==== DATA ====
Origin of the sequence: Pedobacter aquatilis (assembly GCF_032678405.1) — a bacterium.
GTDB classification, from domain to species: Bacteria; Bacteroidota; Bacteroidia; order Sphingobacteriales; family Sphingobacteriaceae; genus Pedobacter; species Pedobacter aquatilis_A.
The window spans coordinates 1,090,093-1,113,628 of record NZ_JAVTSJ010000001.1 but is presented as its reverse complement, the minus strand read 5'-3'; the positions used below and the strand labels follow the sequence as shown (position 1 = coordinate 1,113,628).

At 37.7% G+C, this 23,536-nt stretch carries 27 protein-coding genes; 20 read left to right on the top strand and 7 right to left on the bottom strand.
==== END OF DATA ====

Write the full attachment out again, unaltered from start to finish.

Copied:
Origin of the sequence: Pedobacter aquatilis (assembly GCF_032678405.1) — a bacterium.
GTDB classification, from domain to species: Bacteria; Bacteroidota; Bacteroidia; order Sphingobacteriales; family Sphingobacteriaceae; genus Pedobacter; species Pedobacter aquatilis_A.
The window spans coordinates 1,090,093-1,113,628 of record NZ_JAVTSJ010000001.1 but is presented as its reverse complement, the minus strand read 5'-3'; the positions used below and the strand labels follow the sequence as shown (position 1 = coordinate 1,113,628).

At 37.7% G+C, this 23,536-nt stretch carries 27 protein-coding genes; 20 read left to right on the top strand and 7 right to left on the bottom strand.